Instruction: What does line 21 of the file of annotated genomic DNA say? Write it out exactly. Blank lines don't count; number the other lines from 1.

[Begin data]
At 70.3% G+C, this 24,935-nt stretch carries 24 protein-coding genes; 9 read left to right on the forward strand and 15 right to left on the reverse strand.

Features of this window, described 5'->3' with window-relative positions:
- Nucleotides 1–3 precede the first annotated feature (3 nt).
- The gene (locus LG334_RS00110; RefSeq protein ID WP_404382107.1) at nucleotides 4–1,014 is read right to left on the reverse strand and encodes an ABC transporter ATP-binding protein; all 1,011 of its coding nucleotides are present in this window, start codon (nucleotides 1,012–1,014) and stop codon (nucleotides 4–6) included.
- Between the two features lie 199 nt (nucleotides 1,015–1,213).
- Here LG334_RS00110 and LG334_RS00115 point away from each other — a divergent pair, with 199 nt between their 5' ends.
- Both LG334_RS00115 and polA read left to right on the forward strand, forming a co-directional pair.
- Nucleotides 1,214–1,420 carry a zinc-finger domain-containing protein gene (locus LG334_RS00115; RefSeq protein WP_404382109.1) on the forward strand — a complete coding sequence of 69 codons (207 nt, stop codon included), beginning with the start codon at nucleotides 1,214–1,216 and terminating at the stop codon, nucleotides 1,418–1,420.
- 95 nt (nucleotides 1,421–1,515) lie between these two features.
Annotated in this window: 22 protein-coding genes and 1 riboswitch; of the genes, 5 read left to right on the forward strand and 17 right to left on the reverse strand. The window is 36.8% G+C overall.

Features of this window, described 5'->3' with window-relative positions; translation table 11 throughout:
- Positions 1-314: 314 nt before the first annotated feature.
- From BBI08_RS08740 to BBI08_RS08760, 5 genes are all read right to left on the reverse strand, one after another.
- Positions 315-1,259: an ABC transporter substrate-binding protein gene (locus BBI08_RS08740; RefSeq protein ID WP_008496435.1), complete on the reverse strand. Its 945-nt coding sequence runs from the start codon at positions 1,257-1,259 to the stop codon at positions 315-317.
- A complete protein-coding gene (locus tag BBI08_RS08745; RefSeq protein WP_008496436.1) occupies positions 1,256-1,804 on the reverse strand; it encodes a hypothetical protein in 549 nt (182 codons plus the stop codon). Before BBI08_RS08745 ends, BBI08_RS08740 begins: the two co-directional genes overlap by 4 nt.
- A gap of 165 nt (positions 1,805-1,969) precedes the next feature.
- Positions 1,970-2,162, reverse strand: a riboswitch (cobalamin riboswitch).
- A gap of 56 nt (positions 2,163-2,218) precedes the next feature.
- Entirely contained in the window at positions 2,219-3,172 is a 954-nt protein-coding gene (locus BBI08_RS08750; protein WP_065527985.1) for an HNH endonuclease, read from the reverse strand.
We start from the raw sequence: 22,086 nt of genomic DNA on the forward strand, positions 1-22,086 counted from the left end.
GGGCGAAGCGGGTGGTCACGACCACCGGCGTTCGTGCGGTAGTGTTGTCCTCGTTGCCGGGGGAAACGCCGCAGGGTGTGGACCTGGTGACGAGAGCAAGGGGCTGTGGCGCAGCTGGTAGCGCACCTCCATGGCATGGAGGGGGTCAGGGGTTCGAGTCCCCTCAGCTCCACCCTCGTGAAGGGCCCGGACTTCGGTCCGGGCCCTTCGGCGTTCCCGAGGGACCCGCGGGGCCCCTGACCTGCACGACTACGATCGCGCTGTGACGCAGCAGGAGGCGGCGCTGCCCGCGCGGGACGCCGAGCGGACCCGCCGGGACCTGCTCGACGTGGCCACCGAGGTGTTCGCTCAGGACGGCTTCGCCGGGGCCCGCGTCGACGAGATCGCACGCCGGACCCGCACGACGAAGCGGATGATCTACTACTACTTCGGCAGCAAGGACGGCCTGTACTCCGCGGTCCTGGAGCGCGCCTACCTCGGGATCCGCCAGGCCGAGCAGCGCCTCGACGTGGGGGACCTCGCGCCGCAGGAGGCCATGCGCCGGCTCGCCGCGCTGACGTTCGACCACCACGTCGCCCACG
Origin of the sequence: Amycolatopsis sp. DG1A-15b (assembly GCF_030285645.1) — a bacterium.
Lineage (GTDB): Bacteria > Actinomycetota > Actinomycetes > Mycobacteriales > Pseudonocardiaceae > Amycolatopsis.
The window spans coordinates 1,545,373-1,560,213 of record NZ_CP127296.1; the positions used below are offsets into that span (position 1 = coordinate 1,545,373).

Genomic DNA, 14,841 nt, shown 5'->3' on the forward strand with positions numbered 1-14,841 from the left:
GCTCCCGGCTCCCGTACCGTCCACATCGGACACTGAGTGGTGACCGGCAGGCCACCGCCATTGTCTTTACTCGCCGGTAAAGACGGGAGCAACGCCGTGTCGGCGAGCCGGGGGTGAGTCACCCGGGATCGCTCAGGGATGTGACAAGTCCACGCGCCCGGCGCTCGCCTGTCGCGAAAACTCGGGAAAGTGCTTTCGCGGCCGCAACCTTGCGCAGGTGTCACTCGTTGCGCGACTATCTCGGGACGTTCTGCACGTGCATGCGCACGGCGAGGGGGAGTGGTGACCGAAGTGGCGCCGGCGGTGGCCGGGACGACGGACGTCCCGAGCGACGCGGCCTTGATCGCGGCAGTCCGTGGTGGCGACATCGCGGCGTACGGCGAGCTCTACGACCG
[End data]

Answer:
GGGCGAAGCGGGTGGTCACGACCACCGGCGTTCGTGCGGTAGTGTTGTCCTCGTTGCCGGGGGAAACGCCGCAGGGTGTGGACCTGGTGACGAGAGCAAGGGGCTGTGGCGCAGCTGGTAGCGCACCTCCATGGCATGGAGGGGGTCAGGGGTTCGAGTCCCCTCAGCTCCACCCTCGTGAAGGGCCCGGACTTCGGTCCGGGCCCTTCGGCGTTCCCGAGGGACCCGCGGGGCCCCTGACCTGCACGACTACGATCGCGCTGTGACGCAGCAGGAGGCGGCGCTGCCCGCGCGGGACGCCGAGCGGACCCGCCGGGACCTGCTCGACGTGGCCACCGAGGTGTTCGCTCAGGACGGCTTCGCCGGGGCCCGCGTCGACGAGATCGCACGCCGGACCCGCACGACGAAGCGGATGATCTACTACTACTTCGGCAGCAAGGACGGCCTGTACTCCGCGGTCCTGGAGCGCGCCTACCTCGGGATCCGCCAGGCCGAGCAGCGCCTCGACGTGGGGGACCTCGCGCCGCAGGAGGCCATGCGCCGGCTCGCCGCGCTGACGTTCGACCACCACGTCGCCCACG